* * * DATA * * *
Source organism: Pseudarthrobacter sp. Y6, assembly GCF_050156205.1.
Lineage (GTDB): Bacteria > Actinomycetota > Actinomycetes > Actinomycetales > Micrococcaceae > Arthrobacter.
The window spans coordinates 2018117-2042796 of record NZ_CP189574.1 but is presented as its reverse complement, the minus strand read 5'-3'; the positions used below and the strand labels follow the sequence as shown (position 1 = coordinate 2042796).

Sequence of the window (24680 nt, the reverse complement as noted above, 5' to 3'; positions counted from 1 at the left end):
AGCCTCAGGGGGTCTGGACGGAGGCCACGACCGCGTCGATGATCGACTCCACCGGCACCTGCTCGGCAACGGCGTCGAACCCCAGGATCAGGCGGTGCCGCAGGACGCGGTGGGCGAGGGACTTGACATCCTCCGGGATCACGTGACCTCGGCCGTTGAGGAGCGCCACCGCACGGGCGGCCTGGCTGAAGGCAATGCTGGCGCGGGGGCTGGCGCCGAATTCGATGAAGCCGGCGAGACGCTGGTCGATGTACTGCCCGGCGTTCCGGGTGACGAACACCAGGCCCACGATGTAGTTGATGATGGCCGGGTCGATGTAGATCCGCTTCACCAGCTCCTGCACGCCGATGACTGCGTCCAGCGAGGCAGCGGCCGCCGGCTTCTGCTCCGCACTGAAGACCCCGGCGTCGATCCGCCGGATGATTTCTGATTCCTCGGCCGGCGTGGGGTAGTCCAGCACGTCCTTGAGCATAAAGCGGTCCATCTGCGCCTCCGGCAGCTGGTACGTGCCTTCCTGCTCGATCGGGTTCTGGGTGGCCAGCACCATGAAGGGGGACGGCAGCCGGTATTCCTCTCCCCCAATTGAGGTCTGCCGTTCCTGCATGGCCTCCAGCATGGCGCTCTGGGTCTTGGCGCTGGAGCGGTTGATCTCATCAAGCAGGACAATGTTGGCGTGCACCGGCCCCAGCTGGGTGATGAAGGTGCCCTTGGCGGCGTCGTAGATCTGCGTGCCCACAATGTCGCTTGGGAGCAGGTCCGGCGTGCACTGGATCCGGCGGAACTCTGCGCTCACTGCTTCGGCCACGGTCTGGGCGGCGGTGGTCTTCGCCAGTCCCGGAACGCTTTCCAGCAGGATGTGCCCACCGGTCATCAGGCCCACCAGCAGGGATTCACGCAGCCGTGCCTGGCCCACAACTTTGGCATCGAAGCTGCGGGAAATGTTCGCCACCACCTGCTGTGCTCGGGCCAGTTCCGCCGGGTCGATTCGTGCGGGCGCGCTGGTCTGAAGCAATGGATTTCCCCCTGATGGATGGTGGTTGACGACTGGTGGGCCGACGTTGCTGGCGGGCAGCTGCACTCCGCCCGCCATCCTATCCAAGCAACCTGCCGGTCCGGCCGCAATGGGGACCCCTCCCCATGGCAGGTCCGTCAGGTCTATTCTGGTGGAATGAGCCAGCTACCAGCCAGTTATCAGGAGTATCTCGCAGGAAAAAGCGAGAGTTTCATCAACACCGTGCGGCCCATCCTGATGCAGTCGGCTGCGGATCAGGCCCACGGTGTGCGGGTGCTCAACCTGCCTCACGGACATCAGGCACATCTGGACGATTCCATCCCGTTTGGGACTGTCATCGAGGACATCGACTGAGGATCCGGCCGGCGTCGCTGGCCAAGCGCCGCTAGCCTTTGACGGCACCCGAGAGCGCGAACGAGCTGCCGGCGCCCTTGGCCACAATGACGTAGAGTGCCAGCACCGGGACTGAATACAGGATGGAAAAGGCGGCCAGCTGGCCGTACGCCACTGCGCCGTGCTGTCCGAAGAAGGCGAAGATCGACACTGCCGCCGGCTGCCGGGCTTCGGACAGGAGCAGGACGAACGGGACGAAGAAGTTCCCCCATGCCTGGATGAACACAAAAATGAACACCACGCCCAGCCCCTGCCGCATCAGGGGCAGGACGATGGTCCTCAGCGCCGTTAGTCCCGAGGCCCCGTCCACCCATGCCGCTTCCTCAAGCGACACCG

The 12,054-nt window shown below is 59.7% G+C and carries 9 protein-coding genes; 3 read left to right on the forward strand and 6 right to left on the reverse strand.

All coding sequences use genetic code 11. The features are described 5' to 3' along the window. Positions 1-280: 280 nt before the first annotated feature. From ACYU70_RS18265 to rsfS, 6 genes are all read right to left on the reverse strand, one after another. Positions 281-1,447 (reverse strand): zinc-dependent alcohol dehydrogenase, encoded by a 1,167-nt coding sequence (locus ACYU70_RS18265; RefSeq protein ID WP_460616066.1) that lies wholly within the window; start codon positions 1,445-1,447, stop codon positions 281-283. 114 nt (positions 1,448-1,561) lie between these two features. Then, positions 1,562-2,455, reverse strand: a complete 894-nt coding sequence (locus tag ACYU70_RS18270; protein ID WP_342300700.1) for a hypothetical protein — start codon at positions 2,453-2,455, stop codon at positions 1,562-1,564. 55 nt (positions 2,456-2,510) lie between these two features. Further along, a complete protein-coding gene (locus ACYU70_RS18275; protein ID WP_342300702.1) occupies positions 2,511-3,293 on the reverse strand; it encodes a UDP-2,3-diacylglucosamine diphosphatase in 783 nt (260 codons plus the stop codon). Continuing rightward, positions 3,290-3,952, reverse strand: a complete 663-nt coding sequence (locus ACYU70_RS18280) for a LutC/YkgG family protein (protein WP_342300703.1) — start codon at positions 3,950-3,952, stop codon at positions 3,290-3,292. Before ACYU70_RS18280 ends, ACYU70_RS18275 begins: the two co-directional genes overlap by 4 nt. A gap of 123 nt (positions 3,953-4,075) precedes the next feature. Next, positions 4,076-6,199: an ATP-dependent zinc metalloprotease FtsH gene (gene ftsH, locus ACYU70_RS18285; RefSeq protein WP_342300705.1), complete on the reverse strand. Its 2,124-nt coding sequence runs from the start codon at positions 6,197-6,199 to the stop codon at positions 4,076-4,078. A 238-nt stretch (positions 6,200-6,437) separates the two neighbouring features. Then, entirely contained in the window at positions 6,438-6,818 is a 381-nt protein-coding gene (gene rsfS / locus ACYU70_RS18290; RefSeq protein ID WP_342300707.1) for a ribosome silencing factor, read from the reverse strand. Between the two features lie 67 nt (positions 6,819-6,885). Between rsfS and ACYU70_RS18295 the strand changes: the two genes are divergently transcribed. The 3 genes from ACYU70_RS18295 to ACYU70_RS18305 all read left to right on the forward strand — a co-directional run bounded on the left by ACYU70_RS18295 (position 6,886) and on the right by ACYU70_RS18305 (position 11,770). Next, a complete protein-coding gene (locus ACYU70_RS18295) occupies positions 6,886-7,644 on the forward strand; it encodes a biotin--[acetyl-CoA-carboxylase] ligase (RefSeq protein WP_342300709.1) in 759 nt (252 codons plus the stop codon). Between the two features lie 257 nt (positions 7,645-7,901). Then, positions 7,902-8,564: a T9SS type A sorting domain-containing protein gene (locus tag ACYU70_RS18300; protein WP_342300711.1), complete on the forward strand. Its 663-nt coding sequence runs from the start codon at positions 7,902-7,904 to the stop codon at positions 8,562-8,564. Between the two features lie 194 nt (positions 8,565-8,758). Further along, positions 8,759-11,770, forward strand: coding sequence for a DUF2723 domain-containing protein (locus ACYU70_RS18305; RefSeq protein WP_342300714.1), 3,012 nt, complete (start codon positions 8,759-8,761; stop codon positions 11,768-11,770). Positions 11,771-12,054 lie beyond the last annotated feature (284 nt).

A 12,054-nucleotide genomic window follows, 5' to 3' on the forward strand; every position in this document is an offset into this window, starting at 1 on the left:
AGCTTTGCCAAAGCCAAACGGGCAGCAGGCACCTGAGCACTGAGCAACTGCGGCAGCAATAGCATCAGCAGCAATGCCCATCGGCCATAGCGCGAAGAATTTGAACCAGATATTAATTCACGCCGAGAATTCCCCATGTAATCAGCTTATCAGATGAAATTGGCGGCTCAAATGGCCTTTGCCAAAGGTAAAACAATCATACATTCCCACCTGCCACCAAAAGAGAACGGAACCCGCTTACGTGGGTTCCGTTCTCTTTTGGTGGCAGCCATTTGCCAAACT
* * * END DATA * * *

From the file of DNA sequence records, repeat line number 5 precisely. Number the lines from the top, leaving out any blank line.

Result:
AGCCTCAGGGGGTCTGGACGGAGGCCACGACCGCGTCGATGATCGACTCCACCGGCACCTGCTCGGCAACGGCGTCGAACCCCAGGATCAGGCGGTGCCGCAGGACGCGGTGGGCGAGGGACTTGACATCCTCCGGGATCACGTGACCTCGGCCGTTGAGGAGCGCCACCGCACGGGCGGCCTGGCTGAAGGCAATGCTGGCGCGGGGGCTGGCGCCGAATTCGATGAAGCCGGCGAGACGCTGGTCGATGTACTGCCCGGCGTTCCGGGTGACGAACACCAGGCCCACGATGTAGTTGATGATGGCCGGGTCGATGTAGATCCGCTTCACCAGCTCCTGCACGCCGATGACTGCGTCCAGCGAGGCAGCGGCCGCCGGCTTCTGCTCCGCACTGAAGACCCCGGCGTCGATCCGCCGGATGATTTCTGATTCCTCGGCCGGCGTGGGGTAGTCCAGCACGTCCTTGAGCATAAAGCGGTCCATCTGCGCCTCCGGCAGCTGGTACGTGCCTTCCTGCTCGATCGGGTTCTGGGTGGCCAGCACCATGAAGGGGGACGGCAGCCGGTATTCCTCTCCCCCAATTGAGGTCTGCCGTTCCTGCATGGCCTCCAGCATGGCGCTCTGGGTCTTGGCGCTGGAGCGGTTGATCTCATCAAGCAGGACAATGTTGGCGTGCACCGGCCCCAGCTGGGTGATGAAGGTGCCCTTGGCGGCGTCGTAGATCTGCGTGCCCACAATGTCGCTTGGGAGCAGGTCCGGCGTGCACTGGATCCGGCGGAACTCTGCGCTCACTGCTTCGGCCACGGTCTGGGCGGCGGTGGTCTTCGCCAGTCCCGGAACGCTTTCCAGCAGGATGTGCCCACCGGTCATCAGGCCCACCAGCAGGGATTCACGCAGCCGTGCCTGGCCCACAACTTTGGCATCGAAGCTGCGGGAAATGTTCGCCACCACCTGCTGTGCTCGGGCCAGTTCCGCCGGGTCGATTCGTGCGGGCGCGCTGGTCTGAAGCAATGGATTTCCCCCTGATGGATGGTGGTTGACGACTGGTGGGCCGACGTTGCTGGCGGGCAGCTGCACTCCGCCCGCCATCCTATCCAAGCAACCTGCCGGTCCGGCCGCAATGGGGACCCCTCCCCATGGCAGGTCCGTCAGGTCTATTCTGGTGGAATGAGCCAGCTACCAGCCAGTTATCAGGAGTATCTCGCAGGAAAAAGCGAGAGTTTCATCAACACCGTGCGGCCCATCCTGATGCAGTCGGCTGCGGATCAGGCCCACGGTGTGCGGGTGCTCAACCTGCCTCACGGACATCAGGCACATCTGGACGATTCCATCCCGTTTGGGACTGTCATCGAGGACATCGACTGAGGATCCGGCCGGCGTCGCTGGCCAAGCGCCGCTAGCCTTTGACGGCACCCGAGAGCGCGAACGAGCTGCCGGCGCCCTTGGCCACAATGACGTAGAGTGCCAGCACCGGGACTGAATACAGGATGGAAAAGGCGGCCAGCTGGCCGTACGCCACTGCGCCGTGCTGTCCGAAGAAGGCGAAGATCGACACTGCCGCCGGCTGCCGGGCTTCGGACAGGAGCAGGACGAACGGGACGAAGAAGTTCCCCCATGCCTGGATGAACACAAAAATGAACACCACGCCCAGCCCCTGCCGCATCAGGGGCAGGACGATGGTCCTCAGCGCCGTTAGTCCCGAGGCCCCGTCCACCCATGCCGCTTCCTCAAGCGACACCG